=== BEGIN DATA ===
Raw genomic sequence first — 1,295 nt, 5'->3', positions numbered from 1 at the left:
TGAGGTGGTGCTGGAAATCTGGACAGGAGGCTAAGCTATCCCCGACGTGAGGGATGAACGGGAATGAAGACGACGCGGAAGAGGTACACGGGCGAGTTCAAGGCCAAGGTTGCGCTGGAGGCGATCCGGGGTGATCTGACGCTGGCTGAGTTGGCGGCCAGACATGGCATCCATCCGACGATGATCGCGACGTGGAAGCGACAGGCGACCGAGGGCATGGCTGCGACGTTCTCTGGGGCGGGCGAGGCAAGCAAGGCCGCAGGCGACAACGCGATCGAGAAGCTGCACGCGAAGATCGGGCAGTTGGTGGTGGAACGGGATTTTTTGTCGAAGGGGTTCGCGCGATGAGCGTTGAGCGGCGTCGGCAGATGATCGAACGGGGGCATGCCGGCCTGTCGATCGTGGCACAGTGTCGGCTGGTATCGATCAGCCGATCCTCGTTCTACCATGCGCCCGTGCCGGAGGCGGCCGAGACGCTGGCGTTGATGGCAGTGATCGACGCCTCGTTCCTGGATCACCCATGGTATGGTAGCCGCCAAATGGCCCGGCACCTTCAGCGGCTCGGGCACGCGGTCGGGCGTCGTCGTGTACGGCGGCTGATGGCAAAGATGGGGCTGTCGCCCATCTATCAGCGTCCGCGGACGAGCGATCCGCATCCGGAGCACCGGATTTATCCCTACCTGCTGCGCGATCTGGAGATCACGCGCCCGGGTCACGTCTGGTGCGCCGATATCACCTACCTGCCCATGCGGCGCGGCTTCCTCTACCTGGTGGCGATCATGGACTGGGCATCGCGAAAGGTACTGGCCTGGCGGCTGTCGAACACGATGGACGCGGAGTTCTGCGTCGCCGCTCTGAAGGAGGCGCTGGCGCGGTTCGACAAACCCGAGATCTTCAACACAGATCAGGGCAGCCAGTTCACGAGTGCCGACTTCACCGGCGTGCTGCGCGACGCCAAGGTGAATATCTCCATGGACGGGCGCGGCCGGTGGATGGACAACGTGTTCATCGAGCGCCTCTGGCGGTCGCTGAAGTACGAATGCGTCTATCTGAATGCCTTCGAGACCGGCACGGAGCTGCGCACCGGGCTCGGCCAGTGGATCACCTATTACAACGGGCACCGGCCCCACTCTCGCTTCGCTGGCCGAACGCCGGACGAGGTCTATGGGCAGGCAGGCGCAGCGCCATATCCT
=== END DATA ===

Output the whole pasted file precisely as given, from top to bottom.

Raw genomic sequence first — 1,295 nt, 5'->3', positions numbered from 1 at the left:
TGAGGTGGTGCTGGAAATCTGGACAGGAGGCTAAGCTATCCCCGACGTGAGGGATGAACGGGAATGAAGACGACGCGGAAGAGGTACACGGGCGAGTTCAAGGCCAAGGTTGCGCTGGAGGCGATCCGGGGTGATCTGACGCTGGCTGAGTTGGCGGCCAGACATGGCATCCATCCGACGATGATCGCGACGTGGAAGCGACAGGCGACCGAGGGCATGGCTGCGACGTTCTCTGGGGCGGGCGAGGCAAGCAAGGCCGCAGGCGACAACGCGATCGAGAAGCTGCACGCGAAGATCGGGCAGTTGGTGGTGGAACGGGATTTTTTGTCGAAGGGGTTCGCGCGATGAGCGTTGAGCGGCGTCGGCAGATGATCGAACGGGGGCATGCCGGCCTGTCGATCGTGGCACAGTGTCGGCTGGTATCGATCAGCCGATCCTCGTTCTACCATGCGCCCGTGCCGGAGGCGGCCGAGACGCTGGCGTTGATGGCAGTGATCGACGCCTCGTTCCTGGATCACCCATGGTATGGTAGCCGCCAAATGGCCCGGCACCTTCAGCGGCTCGGGCACGCGGTCGGGCGTCGTCGTGTACGGCGGCTGATGGCAAAGATGGGGCTGTCGCCCATCTATCAGCGTCCGCGGACGAGCGATCCGCATCCGGAGCACCGGATTTATCCCTACCTGCTGCGCGATCTGGAGATCACGCGCCCGGGTCACGTCTGGTGCGCCGATATCACCTACCTGCCCATGCGGCGCGGCTTCCTCTACCTGGTGGCGATCATGGACTGGGCATCGCGAAAGGTACTGGCCTGGCGGCTGTCGAACACGATGGACGCGGAGTTCTGCGTCGCCGCTCTGAAGGAGGCGCTGGCGCGGTTCGACAAACCCGAGATCTTCAACACAGATCAGGGCAGCCAGTTCACGAGTGCCGACTTCACCGGCGTGCTGCGCGACGCCAAGGTGAATATCTCCATGGACGGGCGCGGCCGGTGGATGGACAACGTGTTCATCGAGCGCCTCTGGCGGTCGCTGAAGTACGAATGCGTCTATCTGAATGCCTTCGAGACCGGCACGGAGCTGCGCACCGGGCTCGGCCAGTGGATCACCTATTACAACGGGCACCGGCCCCACTCTCGCTTCGCTGGCCGAACGCCGGACGAGGTCTATGGGCAGGCAGGCGCAGCGCCATATCCT